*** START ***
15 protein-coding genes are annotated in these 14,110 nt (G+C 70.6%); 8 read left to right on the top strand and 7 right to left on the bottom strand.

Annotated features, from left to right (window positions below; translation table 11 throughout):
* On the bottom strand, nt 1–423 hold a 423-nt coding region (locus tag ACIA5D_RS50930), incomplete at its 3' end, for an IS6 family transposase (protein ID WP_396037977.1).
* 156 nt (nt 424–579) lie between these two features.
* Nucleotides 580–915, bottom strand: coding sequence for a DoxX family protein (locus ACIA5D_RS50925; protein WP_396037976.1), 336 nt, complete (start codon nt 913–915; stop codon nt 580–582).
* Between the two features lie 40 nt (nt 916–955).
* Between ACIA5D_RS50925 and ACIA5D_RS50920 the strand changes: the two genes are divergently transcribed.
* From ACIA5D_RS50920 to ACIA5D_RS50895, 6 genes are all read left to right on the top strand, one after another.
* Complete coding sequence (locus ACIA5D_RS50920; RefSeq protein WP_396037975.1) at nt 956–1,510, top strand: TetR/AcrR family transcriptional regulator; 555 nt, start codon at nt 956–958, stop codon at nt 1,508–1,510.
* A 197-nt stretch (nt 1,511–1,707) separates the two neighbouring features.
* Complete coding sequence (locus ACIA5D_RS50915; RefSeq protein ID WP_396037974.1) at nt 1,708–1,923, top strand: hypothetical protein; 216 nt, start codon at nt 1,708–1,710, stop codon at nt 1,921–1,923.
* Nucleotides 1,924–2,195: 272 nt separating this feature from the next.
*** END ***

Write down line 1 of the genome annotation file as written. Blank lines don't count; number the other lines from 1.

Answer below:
15 protein-coding genes are annotated in these 14,110 nt (G+C 70.6%); 8 read left to right on the top strand and 7 right to left on the bottom strand.